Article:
Juan Pedro Searle, Ministry of Environment and Sustainable Development, Chile

Emilie Alberola,Head of Climate Policies, EcoAct


Session 4: Modelling emissions trading systems 

In recent years, analyses of the implications of global trade have shifted from analysing the benefits of all-inclusive, global trading schemes to the assessment of a variety of constrained trading systems – limited participants, what is traded, connection of disparate systems, the mechanisms for trade, and implications of different global targets.  This session will explore current analyses and directions and facilitate a discussion of analysis needs. 


Tom Wilson, EPRI


Steve Rose, EPRI

Sha Yu, University of Maryland & PNNL


Ruben LublwskiEnvironmental Defense Fund

Daniele Agostini, ENEL

Haege Fjellheim, Thomson Reuters


Session 5: China’s national ETS

China’s national ETS is set to change the global carbon market landscape, as the world’s largest market at 1.5 the size of the EU ETS. Its implementation in the short-term is but a first step for a system that is set to evolve incrementally over time. This session will explore current status of the national ETS and how its design and role may evolve into the future.


Caroline Lee, IEA


Cyril Cassisa, IEA

Zhang Xiliang, Tsinghua University

Gloria Kwan, CLP Power HK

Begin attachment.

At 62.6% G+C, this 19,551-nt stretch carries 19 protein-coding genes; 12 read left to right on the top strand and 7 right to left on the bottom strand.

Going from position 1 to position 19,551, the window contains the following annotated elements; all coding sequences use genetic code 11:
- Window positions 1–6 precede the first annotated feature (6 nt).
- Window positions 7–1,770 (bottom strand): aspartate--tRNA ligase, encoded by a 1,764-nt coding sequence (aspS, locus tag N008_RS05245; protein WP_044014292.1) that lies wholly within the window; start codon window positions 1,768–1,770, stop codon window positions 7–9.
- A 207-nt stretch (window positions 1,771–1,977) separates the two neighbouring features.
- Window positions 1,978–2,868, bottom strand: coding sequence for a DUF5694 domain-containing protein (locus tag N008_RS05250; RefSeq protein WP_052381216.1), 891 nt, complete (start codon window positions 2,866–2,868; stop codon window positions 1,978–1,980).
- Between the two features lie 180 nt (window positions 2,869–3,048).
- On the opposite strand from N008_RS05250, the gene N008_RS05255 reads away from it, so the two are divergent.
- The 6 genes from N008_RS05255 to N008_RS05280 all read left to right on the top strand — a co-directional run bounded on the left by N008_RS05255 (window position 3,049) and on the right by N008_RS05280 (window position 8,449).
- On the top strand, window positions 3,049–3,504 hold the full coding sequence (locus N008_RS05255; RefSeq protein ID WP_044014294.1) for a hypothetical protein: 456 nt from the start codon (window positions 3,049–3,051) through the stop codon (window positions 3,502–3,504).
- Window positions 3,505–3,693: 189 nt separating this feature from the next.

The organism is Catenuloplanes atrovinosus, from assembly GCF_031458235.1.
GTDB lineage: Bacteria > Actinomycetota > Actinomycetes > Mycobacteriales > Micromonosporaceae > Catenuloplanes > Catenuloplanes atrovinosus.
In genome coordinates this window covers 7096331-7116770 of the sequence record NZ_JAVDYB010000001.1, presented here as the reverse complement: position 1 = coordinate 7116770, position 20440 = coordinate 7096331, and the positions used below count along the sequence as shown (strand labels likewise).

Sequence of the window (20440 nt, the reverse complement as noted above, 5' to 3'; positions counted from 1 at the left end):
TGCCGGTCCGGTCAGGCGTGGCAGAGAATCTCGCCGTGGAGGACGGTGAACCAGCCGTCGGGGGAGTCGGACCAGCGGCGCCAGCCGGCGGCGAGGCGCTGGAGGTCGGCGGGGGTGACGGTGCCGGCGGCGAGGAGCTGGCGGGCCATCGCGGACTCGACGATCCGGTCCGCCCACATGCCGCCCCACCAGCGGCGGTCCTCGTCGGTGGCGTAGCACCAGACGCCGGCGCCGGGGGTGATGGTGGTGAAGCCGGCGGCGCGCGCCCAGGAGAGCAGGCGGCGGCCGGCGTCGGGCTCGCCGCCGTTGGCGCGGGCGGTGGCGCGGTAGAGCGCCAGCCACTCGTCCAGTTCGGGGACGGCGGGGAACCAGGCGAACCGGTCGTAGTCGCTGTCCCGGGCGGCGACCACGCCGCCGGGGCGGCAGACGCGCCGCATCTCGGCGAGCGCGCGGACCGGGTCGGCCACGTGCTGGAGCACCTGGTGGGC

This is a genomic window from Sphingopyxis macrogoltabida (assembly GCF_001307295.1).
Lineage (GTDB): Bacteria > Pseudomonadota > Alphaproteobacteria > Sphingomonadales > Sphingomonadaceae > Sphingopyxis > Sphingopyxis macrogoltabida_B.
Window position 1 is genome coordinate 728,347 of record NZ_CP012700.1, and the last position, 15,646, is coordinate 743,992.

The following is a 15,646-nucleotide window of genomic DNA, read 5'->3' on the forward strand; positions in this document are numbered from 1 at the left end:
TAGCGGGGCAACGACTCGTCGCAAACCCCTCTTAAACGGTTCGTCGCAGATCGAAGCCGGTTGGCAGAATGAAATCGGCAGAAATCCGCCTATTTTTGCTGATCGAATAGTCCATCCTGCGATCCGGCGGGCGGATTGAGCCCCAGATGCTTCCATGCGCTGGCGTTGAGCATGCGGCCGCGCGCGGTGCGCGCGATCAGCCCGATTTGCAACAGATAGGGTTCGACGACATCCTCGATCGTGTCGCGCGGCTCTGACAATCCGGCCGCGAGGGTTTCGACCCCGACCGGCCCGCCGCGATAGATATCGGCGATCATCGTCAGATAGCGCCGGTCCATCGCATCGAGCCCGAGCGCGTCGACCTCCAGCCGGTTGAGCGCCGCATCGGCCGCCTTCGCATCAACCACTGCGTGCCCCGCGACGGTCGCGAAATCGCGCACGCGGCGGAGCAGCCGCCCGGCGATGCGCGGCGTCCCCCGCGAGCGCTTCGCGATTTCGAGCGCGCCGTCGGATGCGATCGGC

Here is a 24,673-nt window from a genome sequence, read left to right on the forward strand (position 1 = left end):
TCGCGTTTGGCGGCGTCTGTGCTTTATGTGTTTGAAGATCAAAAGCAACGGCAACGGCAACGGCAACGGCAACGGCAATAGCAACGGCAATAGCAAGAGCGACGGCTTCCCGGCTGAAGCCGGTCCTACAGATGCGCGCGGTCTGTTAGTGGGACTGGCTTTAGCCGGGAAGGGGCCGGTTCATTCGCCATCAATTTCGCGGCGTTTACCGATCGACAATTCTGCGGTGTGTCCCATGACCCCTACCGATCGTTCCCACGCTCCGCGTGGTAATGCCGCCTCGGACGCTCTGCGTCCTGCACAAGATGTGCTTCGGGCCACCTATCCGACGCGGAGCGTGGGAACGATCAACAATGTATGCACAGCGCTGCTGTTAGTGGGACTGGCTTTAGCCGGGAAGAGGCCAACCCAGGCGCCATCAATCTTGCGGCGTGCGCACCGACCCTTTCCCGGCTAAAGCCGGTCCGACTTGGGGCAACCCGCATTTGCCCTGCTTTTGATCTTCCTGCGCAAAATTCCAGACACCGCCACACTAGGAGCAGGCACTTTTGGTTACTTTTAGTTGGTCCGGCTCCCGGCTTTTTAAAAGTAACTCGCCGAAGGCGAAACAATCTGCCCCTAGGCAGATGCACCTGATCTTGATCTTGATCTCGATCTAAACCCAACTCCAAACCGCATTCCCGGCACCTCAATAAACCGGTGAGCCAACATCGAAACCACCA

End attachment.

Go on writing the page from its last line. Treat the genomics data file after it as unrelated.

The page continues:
Renato Roldao, ICF China


Session 6: EU ETS in Phase 4

When the Phase 4 reforms take effect, they are widely expected to strengthen the EU ETS and restore the supply-demand balance. However, the EU’s carbon market will face new challenges in Phase 4, including the need to align the EU’s long-term decarbonisation strategy with the Paris Agreement. This session will discuss the impact the new rules are expected to have and will look ahead to key events in Phase 4 which may trigger further market design changes and strengthening.


Simon Henry, IETA


Peter Zapfel, DG CLIMA, European Commission

Emily Briggs, Department for Business, Energy and Industrial Strategy (BEIS), United Kingdom

Andre Tzschoppe, EEX AG

Andrei Marcu, ICTSD/ERCST

Marcus Ferdinand, ICIS


Session 7: ETS and GHG policy developments and interactions in the US

Emission trading systems are one of many policy tools being utilized to limit or reduce emissions of greenhouse gases. In the US, amidst a constantly shifting federal environment, many companies, cities, states, and regions have developed policies to reduce GHG emissions.  In some cases, there are different policies for different sectors of the economy. In others, there are multiple policies for single sectors. This session will provide an update on recent US developments and explore the implications of policy interactions at various levels.


David Hunter, EPRI


Sydney Vergis, Legislative Director, California Air Resources Board

Ke WeiNew York City Mayor’s Office of Recovery and Resilience

Charles Rossmann, Southern Company

Julie Mulkerin, Chevron


Closing Remarks

Mechthild Wörsdörfer, IEA

Dirk Forrister, IETA

Anda Ray, EPRI